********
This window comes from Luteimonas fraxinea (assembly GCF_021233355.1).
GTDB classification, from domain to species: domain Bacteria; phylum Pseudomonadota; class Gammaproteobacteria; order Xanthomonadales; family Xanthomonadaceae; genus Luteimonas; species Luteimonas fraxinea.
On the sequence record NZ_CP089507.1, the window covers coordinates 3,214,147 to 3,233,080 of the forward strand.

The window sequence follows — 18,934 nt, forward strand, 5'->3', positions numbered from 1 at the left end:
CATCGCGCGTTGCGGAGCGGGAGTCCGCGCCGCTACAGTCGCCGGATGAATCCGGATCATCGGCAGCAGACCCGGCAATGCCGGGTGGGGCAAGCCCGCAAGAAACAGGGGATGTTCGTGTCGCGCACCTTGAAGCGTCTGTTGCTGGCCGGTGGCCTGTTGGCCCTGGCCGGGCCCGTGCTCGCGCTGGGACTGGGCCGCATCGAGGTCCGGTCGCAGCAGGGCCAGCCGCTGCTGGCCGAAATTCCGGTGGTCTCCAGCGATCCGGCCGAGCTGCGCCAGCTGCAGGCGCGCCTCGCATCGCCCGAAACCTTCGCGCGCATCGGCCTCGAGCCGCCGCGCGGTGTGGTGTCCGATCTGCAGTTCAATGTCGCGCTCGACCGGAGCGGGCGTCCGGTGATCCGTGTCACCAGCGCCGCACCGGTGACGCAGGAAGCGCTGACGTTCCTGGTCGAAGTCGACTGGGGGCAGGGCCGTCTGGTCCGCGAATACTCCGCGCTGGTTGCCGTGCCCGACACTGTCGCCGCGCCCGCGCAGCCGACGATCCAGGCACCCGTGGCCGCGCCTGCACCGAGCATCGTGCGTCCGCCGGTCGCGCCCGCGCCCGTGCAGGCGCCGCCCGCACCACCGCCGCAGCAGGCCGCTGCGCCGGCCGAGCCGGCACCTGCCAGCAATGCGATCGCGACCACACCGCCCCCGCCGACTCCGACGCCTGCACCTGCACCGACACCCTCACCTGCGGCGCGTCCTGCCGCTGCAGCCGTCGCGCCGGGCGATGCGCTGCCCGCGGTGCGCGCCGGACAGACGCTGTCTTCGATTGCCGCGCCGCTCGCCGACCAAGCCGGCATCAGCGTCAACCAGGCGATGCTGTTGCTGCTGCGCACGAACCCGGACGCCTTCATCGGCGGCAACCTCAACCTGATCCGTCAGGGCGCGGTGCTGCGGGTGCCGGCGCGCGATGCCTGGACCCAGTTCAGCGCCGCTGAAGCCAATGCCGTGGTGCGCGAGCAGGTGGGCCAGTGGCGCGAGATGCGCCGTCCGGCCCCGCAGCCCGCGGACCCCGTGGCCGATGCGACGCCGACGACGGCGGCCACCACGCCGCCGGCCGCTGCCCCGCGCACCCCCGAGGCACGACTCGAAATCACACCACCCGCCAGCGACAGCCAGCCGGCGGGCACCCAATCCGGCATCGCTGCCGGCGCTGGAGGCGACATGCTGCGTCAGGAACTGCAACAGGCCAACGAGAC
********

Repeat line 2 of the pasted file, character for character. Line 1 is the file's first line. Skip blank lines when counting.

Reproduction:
GTDB classification, from domain to species: domain Bacteria; phylum Pseudomonadota; class Gammaproteobacteria; order Xanthomonadales; family Xanthomonadaceae; genus Luteimonas; species Luteimonas fraxinea.